By Kate Cooper
Tammy Erikson speaking at the 2012 Global Drucker Forum, identified 12 things that she believed were no longer true, one of these was a fundamental misunderstanding that
ALL OUR EMPLOYEES VALUE BASICALLY THE SAME THINGS
This assumption, that not only do we know what other people value, but their values align with our own is commonplace.
Canadian psychoanalyst and management consultant, Elliot Jaques, was one of the first to recognise the importance of values in organisations. Since then many academics and practitioners have identified the importance of values, devised tools and models to calculate and describe them, and more recently, marketing professionals have considered articulation of brand values as essential. It’s increasingly recognised that brands are no longer owned and controlled by the organisations who have the copyright of the trademark of the brand, brands are defined by all stakeholders, those who feel they share a sense of the values the brand represents to them.
In January this year, the Institute of Leadership & Management asked over 1400 leaders and managers about their career aspirations and ambitions for 2019. One in three respondents expressed a desire to change their job this year. Nearly three quarters were motivated to make a new start because they felt they could achieve more in their careers. When we further explored the reasons that people gave for wanting to change their jobs, many felt that they were not valued by their managers.
Although many of us know what it feels like when we are valued, it is quite difficult to articulate. It is sometimes, easier to talk about pay rises, promotions and training opportunities rather than admit we don’t feel recognised and appreciated for the work we do.
It is undoubtedly the case that meaningful work contributes to overall wellbeing. In 2017, Matthew Taylor, chief executive of the Royal Society for the Encouragement of Arts, Manufactures and Commerce, published a report entitled Good Work: The Taylor Review of Modern Working Practices. The report outlined “seven steps towards fair and decent work with realistic scope for development and fulfilment” Taylor’s 7 steps, recommend we define who is a ‘worker’, pay attention to the minimum wage and the impact of piece work and zero hours contracts not only on pay but also on holiday and sick pay. Surely the next step has to be consideration of values and how we find meaning in our work ? But, as we all know, however important to our working day, the whole idea of values and their role in organisational life extends beyond the basic of good work and the feeling of being valued by managers and colleagues, values underpin our entire lives.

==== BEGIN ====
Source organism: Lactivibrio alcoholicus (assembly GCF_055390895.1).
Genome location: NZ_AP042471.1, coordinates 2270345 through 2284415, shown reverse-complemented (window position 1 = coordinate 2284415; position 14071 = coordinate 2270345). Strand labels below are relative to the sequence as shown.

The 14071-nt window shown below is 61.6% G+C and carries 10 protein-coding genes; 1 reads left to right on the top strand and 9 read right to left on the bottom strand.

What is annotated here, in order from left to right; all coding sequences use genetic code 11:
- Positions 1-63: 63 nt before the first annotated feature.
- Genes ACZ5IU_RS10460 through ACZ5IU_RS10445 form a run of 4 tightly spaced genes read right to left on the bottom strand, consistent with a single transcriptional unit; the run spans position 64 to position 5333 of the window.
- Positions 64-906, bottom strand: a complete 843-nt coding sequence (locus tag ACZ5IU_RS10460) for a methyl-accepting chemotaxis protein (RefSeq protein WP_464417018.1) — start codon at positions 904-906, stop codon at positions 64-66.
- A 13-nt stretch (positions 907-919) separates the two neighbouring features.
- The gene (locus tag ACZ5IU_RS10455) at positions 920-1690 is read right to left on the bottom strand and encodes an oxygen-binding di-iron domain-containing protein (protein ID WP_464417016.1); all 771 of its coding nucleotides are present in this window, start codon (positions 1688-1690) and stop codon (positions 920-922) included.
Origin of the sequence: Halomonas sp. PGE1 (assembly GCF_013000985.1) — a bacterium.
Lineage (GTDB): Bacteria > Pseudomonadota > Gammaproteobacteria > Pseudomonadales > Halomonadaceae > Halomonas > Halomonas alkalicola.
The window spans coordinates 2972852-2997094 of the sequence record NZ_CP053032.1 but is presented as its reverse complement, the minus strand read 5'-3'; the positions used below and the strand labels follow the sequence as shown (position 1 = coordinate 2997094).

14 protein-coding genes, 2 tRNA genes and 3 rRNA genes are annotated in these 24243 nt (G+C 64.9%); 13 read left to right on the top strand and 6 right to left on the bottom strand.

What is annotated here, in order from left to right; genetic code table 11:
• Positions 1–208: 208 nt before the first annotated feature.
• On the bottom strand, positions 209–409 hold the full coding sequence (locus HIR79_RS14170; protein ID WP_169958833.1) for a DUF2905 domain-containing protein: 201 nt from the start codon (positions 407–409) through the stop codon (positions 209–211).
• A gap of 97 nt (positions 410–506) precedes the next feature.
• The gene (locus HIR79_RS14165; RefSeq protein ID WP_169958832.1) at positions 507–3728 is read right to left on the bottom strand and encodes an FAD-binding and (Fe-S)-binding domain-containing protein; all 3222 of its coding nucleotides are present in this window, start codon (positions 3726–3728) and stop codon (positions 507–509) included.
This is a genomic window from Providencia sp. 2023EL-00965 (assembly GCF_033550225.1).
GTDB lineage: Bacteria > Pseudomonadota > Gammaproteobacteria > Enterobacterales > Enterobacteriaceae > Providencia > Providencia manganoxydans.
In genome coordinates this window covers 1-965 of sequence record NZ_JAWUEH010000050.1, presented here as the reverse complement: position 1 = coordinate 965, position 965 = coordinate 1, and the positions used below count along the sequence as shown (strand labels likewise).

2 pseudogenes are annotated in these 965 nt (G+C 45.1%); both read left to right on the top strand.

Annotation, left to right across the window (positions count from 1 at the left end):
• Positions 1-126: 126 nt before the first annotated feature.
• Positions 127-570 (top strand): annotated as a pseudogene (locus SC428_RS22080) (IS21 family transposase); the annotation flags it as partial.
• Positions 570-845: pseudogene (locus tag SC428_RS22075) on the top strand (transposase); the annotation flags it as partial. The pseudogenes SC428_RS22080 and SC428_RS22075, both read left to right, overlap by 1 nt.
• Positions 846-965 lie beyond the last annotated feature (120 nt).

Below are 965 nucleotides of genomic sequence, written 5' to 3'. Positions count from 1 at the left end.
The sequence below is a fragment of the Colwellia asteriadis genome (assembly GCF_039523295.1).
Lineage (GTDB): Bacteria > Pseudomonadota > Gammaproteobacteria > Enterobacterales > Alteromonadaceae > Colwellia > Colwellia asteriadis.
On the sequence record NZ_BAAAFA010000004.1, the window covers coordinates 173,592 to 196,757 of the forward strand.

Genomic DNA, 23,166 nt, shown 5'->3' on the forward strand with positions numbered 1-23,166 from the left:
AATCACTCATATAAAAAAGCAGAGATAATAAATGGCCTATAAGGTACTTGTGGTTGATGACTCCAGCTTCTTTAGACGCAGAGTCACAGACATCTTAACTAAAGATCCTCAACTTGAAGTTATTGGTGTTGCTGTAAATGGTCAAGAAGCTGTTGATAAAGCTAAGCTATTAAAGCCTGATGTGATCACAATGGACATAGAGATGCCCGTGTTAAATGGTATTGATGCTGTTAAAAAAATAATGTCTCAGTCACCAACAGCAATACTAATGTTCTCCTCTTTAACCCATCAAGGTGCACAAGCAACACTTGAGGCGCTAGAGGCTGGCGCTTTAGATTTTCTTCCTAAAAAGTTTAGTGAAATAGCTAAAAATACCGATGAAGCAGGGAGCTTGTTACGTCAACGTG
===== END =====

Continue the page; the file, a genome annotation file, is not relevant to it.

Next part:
Recognising this crucial role of values , The Institute of Leadership & Management undertook as yet unpublished research asking leaders and managers about organisational values and their own personal values. Not surprisingly ,there was a disconnect. Only 35% of respondents reported being involved in deciding their organisation’s values, fewer than 10% of respondents reported any consultation with customers or stakeholders outside the organisation. The majority of organisations decide their values at Board and executive management level. The only people with significant involvement were people in senior management teams which meant almost total exclusion of younger voices, the Millennials who we hear so frequently, seek meaning in work. Delivering a presentation at a recent Institute conference, Mike Fetters of Glassdoor emphasised how important a company’s values are when attracting new talented people to work there. Does this disconnect, this exclusion from the formulation of the values that senior management expect employees to live and behave in accordance with matter? It certainly challenges the idea of finding meaning in our work, being fully engaged and going that important ‘extra mile’ we hear so much about.